Overall: 362 292 360
30-Day: 361; 7-Day: 470; Yesterday: 605
TinyQ is - as the name suggests - a rather tiny EQ. There are lots of good large EQs around but nothing versatile if simply a few adjustments are needed. The EQ provides the following features:
Set default settings for new instances.
To set default settings or enable the analyser (factory-default is disabled) use the menu shown by right-clicking on the frequency plot.
Version 1.5 now uses IPlug-Youlean and thus doesn't have the JUCE Personal License splash screen or the usage analytics any more. Please be aware of the following knwon issues:
Up to but excluding version 1.5 the plugin was made with JUCE (juce.com) and used JUCE's Personal License. Due to this it shows a splash screen when it's opened. Also, the JUCE Personal license requires the product to send (anonymous) usage data to google-analytics. In the download's zip file is a text file with a few more details. This is only relevant if you use these versions for compatibility. The downloads are available here for macOS and Windows.
Very easy and fast channel strip style EQ that doesn't use more than 0.2-0.3% CPU (i7-8559u) when all bands and both filters are active and at most 0.4-0.5% when the analyzer is also active. From what I can see it has a type of symmetrical proportional Q which is very musical and easy to set, especially when you can either turn the knobs or just drag the bands around on the graph directly. I would like to have the option to set it to asymmetrical for a even faster workflow but considering that it's free, it already does a lot! Another very important, and impressive detail for a free EQ, is that there is no cramping at all near Nyquist. This is a real issue I have with many free EQ's, and even some stock and paid-for ones. This one however, sounds airy and open in the high frequencies. The low- and high-pass filters are also great with the option to set steepness of the slope from 6dB/oct all the way to 48dB/oct. Not something I would use very often in a minimum phase EQ but it's nice to have the option to. You can also set the gain range for the frequency graph, enable the analyzer for either the input or output and sort the bands if you have messed around with them. All in all, a very feature rich little EQ that doesn't take up much space or CPU, and it's free! Crazy.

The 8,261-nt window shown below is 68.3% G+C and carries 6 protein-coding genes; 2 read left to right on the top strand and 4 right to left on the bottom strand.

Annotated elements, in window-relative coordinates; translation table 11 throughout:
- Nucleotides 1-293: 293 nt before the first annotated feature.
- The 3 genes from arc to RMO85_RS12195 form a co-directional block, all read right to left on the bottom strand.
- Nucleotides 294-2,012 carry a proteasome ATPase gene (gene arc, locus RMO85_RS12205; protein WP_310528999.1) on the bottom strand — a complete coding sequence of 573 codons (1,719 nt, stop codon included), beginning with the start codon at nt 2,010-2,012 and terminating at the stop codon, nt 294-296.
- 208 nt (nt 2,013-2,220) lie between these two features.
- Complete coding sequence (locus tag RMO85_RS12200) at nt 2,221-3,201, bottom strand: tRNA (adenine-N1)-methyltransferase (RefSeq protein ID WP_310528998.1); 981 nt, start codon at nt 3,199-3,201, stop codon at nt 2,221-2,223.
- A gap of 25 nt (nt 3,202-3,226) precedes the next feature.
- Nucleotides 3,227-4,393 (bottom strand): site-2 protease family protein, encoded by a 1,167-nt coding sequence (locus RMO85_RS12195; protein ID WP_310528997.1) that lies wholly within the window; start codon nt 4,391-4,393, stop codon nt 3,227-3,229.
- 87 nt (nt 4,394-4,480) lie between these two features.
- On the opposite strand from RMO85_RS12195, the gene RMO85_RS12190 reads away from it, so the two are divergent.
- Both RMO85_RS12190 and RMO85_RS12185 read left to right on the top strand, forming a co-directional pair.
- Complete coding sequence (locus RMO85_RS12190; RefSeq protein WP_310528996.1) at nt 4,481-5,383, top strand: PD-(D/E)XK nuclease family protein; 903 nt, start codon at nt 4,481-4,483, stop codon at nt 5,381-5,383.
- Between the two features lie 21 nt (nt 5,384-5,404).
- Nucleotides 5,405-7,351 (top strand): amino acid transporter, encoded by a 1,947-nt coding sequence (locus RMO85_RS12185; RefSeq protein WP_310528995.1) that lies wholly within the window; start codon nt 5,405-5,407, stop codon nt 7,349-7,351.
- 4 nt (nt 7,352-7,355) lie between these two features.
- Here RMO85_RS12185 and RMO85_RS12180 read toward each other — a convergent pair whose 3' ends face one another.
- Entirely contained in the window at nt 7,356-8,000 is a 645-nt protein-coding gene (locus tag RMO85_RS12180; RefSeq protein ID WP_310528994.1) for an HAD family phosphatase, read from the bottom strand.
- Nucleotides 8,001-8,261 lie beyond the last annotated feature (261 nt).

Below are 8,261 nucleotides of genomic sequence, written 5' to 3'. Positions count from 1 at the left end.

If this would evolve later on into a paid-for EQ, where you have a couple of more bands, asymmetrical setting and a linear phase mode, I would happily pay for it.Read Review
Finally I can use an free EQ with HPF/LPF with slopes higher than 12dB (MEqualizer doesn't count, its filters are garbage), without needing to spend a lot of CPU (yes, I'm looking at you TDR NOVA 2).
I can also boost the high-end without getting a "digital sounding" high-end, because of how it manages the bands close to 20kHz, still not as good as NOVA 2, SlickEQ or Pro-Q 3 in that regard but way better than most of free EQs.
Now my third favorite for everything.Read Review
i like the work from lkjb, luftikus was one of my favorite eq's. tinyQ is good but have any issues, the gui is a little bit to small to adjust the eq parameters exactly and the knobs are not precise enough.
when this changed it can be a great little daw helper, i look forward for upcoming versions;-).Read Review